Human Measure gives space to trans bodies | Interview with Cassils & Jasmine Albuquerque

Words by Hannah Draper.

When I leave Cassils’ retrospective exhibition ‘Human Measure’ at HOME in Manchester I’m reminded of that fuzzy orangey blue shape that appears in your vision after looking at the sun for too long. Bright images of floating bodies are burnished into my mind; bodies are lapped by fire, and white ethereal silhouettes swim in a cobalt sea. Human forms are repeatedly revealed and concealed to me, demanding me to handle them with reverence and care while inviting me to be curious and challenged.

In conversation with Cassils, their commitment to a rigorous research-guided process becomes apparent, strongly supported and complemented by the more instinctual and gut-led creative practice of choreographer and dancer Jasmine Albuquerque. They started working on ‘Human Measure’ together in March 2021 prior to the first lockdown, alongside martial arts professionals during which they were gravitating towards what Jasmine called a more aggressive feeling for the performance. Yet on returning to the piece after lockdown both Cassils and Jasmine felt the need to shift towards a more joyful, purging and cathartic tone which gave voice to the experiences of the cast of trans and gender non-conforming dancers.

Cassils: “We’re living in a world where actually there’s you know, a political system that’s trying to actively erase you. And yet you’re still trying to be a person that’s coming into your power, into your presence, into your sensuality…how do you hold those two lived experiences?”

Yet holding these lived and felt experiences of struggle, rage, fear and violence alongside joy, sensuality, ecstasy and hope is exactly what I feel as I walk through the exhibition. In response to a question about the shift in their work from individual and self-representation to more communal work, Cassils spoke of the ‘burden of representation’ they felt making work around 2010, when there was even less awareness around trans experience and trans rights — with terms like non-binary or gender non-conforming and pronoun variants not being broadly spoken about.

While the piece was initially made with a cast of US-based dancers, there was a call out for dancers from the trans and gender non-conforming community for the performance in the UK in early October. Jasmine didn’t want these dancers to see previous versions of the performance, instead encouraging them to bring their unique qualities and experiences. They plan on using this as a model for working for future performances of ‘Human Measure’ which Cassils says “allows for the infinite iteration of variants…it’s very much about, I don’t want to say diversity because it’s such an overused word, but it’s about insisting that there is not one stand in for a subjective presence that equates this identity. That there are, a million different variances.”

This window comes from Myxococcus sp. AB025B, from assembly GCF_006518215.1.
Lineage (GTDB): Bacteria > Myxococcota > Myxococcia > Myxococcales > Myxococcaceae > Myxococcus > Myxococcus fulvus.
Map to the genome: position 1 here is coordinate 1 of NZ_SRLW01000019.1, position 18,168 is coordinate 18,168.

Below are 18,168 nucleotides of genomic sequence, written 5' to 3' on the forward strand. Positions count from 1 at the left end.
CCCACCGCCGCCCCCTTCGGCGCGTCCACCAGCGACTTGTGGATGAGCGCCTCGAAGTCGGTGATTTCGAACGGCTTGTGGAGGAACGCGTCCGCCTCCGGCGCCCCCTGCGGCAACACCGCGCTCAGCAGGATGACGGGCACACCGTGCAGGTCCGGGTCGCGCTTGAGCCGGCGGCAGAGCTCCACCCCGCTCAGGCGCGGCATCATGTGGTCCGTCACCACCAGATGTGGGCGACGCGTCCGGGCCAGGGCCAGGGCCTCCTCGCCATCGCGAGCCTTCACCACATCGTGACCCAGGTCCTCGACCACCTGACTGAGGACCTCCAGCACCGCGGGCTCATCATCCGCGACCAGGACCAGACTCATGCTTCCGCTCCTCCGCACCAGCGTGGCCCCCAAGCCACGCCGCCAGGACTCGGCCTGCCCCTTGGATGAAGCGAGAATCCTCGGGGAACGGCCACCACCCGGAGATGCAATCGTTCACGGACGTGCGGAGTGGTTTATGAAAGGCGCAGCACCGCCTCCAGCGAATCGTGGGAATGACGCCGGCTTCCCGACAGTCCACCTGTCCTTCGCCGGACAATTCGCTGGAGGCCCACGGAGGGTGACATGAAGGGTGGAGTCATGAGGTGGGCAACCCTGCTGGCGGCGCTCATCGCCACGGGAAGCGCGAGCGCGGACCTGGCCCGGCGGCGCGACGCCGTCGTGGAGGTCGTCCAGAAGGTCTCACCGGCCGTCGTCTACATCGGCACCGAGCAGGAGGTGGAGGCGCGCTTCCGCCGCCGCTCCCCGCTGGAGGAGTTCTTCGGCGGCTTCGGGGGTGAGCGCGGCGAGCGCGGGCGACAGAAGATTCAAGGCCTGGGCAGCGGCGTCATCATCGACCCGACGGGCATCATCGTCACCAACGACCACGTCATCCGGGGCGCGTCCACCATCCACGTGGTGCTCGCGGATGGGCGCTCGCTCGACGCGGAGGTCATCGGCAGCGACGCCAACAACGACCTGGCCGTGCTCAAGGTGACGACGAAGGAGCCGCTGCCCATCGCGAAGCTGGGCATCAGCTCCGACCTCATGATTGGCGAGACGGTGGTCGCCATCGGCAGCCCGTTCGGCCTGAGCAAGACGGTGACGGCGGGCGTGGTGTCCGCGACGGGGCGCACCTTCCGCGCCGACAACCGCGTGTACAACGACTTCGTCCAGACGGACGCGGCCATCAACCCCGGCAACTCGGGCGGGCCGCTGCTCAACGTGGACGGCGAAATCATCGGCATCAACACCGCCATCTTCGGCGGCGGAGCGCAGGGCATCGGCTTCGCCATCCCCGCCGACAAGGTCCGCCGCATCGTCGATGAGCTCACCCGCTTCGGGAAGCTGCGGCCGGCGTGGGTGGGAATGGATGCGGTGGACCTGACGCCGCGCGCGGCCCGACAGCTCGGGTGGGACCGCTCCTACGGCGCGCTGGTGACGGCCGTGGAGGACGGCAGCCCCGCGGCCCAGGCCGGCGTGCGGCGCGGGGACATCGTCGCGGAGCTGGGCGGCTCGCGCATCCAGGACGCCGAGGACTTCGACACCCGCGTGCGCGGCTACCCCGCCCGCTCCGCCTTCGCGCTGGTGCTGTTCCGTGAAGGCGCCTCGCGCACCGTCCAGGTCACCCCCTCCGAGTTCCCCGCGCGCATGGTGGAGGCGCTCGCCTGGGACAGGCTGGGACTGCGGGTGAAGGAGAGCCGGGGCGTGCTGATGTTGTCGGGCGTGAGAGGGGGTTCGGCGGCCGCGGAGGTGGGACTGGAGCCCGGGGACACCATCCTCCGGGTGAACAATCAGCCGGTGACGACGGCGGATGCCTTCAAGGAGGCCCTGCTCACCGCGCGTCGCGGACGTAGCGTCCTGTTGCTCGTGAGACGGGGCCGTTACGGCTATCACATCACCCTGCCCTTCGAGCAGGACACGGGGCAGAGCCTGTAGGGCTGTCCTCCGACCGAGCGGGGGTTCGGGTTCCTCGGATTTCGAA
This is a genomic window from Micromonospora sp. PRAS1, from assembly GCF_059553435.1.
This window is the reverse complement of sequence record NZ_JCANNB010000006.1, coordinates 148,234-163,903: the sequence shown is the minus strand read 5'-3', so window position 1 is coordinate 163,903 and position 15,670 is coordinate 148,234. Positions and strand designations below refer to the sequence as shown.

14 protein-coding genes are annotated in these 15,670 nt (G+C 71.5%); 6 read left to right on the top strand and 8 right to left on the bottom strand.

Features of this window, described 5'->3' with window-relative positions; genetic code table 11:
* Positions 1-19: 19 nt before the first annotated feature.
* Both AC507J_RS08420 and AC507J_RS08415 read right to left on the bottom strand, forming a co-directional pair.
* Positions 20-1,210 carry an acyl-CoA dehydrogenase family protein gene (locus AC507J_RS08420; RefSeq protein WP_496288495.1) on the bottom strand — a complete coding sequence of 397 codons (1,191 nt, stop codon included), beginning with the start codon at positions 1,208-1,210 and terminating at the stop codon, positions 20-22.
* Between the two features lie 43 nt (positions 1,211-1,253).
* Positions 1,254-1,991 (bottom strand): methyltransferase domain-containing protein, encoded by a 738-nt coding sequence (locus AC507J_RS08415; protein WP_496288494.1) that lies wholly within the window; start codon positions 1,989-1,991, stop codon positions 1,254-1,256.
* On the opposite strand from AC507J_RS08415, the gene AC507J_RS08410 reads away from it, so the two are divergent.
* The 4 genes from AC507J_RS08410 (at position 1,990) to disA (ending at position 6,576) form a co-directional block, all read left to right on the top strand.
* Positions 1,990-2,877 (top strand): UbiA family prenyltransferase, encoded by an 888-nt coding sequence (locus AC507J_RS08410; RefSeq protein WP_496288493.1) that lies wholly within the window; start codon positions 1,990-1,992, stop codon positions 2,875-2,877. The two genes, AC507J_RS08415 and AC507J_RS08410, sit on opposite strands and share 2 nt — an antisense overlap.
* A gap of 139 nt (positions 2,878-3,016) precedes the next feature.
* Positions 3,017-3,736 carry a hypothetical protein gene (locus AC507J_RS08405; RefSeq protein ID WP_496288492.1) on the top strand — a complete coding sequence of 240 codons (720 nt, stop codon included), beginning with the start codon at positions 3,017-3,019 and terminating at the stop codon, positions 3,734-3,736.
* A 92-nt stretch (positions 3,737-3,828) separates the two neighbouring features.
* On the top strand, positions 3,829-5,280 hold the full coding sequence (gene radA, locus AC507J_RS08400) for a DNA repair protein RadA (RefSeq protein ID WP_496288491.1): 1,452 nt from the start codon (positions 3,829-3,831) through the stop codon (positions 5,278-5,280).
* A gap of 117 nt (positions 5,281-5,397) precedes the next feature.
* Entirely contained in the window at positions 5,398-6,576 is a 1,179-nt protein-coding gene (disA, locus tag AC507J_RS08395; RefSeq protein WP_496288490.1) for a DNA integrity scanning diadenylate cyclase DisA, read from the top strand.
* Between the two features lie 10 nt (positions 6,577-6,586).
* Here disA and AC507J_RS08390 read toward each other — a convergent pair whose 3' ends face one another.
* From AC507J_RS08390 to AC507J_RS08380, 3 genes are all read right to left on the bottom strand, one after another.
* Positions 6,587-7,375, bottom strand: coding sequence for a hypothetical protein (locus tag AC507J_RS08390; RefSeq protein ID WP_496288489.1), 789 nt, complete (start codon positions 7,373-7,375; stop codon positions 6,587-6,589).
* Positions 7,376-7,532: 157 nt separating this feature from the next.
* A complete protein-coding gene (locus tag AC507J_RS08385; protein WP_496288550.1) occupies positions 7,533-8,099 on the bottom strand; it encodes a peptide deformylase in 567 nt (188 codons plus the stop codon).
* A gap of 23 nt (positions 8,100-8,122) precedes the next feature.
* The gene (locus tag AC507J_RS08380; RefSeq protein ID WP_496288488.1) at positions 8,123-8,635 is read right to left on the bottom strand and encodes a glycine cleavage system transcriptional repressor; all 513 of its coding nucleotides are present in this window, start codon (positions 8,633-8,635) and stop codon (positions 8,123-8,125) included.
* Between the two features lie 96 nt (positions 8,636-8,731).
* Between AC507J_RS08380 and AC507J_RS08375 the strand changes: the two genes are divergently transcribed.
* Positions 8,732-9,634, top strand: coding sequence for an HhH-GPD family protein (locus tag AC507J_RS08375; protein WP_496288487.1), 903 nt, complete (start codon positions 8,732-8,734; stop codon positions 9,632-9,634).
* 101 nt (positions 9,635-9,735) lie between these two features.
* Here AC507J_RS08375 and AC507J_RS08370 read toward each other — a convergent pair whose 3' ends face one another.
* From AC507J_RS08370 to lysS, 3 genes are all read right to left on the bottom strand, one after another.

These frameworks they are working within feel radical; of enabling dancers to be free from a certain model of attainment or previous conception of the work, of actually allowing people to feel and work through their own experiences and emotions within the narrative and creative process, and to develop the work as a site of safety and strengthening. As Cassils highlights: “you did get that sense amongst the dancers, especially in the UK, actually, that those who are gender non-conforming, it was the first time that they were allowed to truly embody a movement, that… reflected their true gender identity.”

Cassils, Jasmine and the curator Bren O’Callaghan were conscious of working with local communities to create a Trans Advisory Committee for the work, to embed the work in place rather than superimposing a static and homogenous narrative.

Cassils: “What would it be like to make an artwork that was more than just symbolic and metaphoric, but actually would give those who partook in it a sense of embodiment, be it an emotional sense of involvement, skill-sets that they could use in personal safety or self-defence and whatnot?”

Cassils bases much of their work in art history, and while it doesn’t matter if people know the references, there is a sense of creating new mythologies throughout their work and using performance as a radical framework for storytelling and world building to be shared and experienced by multiple people.